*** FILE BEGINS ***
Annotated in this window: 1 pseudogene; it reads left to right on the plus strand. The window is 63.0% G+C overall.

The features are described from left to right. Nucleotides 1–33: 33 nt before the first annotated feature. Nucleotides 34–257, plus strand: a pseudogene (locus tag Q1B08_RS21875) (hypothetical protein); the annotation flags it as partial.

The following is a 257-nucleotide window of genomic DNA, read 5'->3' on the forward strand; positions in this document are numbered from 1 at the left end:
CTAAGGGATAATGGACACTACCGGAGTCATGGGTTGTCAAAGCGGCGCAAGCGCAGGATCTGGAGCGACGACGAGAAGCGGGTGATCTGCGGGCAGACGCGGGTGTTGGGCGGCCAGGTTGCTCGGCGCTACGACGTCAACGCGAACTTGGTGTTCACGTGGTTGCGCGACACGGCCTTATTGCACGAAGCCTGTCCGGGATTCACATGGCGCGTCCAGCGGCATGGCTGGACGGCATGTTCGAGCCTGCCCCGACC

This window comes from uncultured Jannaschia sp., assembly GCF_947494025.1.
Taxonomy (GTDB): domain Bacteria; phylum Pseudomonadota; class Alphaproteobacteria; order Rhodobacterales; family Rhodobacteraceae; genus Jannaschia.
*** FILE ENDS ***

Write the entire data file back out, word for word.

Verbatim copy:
Annotated in this window: 1 pseudogene; it reads left to right on the plus strand. The window is 63.0% G+C overall.

The features are described from left to right. Nucleotides 1–33: 33 nt before the first annotated feature. Nucleotides 34–257, plus strand: a pseudogene (locus tag Q1B08_RS21875) (hypothetical protein); the annotation flags it as partial.

The following is a 257-nucleotide window of genomic DNA, read 5'->3' on the forward strand; positions in this document are numbered from 1 at the left end:
CTAAGGGATAATGGACACTACCGGAGTCATGGGTTGTCAAAGCGGCGCAAGCGCAGGATCTGGAGCGACGACGAGAAGCGGGTGATCTGCGGGCAGACGCGGGTGTTGGGCGGCCAGGTTGCTCGGCGCTACGACGTCAACGCGAACTTGGTGTTCACGTGGTTGCGCGACACGGCCTTATTGCACGAAGCCTGTCCGGGATTCACATGGCGCGTCCAGCGGCATGGCTGGACGGCATGTTCGAGCCTGCCCCGACC

This window comes from uncultured Jannaschia sp., assembly GCF_947494025.1.
Taxonomy (GTDB): domain Bacteria; phylum Pseudomonadota; class Alphaproteobacteria; order Rhodobacterales; family Rhodobacteraceae; genus Jannaschia.